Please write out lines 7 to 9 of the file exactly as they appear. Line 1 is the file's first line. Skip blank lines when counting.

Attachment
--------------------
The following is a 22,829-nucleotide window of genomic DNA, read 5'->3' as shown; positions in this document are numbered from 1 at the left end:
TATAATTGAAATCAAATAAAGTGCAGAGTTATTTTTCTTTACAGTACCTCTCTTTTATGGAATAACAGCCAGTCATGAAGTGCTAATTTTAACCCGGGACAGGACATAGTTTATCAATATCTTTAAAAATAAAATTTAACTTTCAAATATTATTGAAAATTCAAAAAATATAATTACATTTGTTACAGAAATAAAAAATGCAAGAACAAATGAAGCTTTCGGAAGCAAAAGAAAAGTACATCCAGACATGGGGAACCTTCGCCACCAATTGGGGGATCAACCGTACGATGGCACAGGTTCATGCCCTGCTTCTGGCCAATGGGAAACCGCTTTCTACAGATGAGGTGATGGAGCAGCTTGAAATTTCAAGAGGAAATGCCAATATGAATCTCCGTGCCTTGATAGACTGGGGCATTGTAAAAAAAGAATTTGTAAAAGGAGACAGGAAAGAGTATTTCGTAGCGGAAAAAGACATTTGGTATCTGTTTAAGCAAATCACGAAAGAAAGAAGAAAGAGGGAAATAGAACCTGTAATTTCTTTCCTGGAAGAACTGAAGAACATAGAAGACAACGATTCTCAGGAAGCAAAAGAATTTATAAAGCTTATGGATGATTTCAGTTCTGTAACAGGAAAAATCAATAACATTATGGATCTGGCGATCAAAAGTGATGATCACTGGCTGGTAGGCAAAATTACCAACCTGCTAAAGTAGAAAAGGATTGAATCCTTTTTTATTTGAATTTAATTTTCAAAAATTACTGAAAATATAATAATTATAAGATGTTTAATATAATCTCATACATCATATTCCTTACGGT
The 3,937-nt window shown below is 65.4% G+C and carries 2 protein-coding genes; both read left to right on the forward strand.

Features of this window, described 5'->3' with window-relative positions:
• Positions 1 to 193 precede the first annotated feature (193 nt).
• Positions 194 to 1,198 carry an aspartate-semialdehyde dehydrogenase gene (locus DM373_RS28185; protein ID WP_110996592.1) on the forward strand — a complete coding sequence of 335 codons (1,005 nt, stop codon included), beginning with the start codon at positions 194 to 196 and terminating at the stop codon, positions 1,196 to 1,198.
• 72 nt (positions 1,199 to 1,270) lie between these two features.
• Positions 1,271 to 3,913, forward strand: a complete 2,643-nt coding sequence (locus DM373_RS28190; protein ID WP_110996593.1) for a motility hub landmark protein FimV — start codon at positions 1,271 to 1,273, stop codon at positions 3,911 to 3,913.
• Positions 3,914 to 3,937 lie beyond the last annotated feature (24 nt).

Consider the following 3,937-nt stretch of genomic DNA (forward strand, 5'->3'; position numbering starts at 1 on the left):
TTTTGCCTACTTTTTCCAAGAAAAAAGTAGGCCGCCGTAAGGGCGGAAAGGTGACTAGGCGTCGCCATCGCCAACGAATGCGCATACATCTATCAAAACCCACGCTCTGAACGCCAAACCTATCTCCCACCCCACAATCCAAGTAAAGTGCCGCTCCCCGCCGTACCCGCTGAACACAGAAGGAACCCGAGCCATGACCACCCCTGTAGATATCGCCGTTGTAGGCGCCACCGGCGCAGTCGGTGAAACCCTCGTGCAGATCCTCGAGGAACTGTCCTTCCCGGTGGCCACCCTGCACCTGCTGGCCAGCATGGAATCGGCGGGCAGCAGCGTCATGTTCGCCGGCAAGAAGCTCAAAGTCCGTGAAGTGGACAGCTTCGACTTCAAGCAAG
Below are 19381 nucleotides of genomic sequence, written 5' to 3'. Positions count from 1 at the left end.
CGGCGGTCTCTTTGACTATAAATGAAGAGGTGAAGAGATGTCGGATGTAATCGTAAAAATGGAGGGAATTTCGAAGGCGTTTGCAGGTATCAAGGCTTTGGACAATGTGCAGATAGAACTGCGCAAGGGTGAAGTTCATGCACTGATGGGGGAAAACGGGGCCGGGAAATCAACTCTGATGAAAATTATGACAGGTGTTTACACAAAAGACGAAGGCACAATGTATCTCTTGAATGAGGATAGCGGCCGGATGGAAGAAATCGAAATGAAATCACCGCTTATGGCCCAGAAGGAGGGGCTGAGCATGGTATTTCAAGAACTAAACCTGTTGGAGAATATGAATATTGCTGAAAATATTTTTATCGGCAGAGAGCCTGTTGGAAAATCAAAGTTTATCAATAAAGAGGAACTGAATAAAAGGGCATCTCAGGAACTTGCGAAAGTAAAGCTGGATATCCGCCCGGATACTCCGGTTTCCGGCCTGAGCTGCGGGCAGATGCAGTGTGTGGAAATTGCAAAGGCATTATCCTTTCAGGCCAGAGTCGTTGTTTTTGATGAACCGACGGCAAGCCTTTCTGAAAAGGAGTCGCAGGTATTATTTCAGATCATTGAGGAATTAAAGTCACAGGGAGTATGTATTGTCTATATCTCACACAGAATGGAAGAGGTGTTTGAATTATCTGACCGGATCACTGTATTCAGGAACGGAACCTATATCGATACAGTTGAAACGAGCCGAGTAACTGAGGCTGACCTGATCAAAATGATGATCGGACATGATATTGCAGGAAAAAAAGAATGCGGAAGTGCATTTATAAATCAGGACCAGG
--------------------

• 72 nt (positions 1,199 to 1,270) lie between these two features.
• Positions 1,271 to 3,913, forward strand: a complete 2,643-nt coding sequence (locus DM373_RS28190; protein ID WP_110996593.1) for a motility hub landmark protein FimV — start codon at positions 1,271 to 1,273, stop codon at positions 3,911 to 3,913.
• Positions 3,914 to 3,937 lie beyond the last annotated feature (24 nt).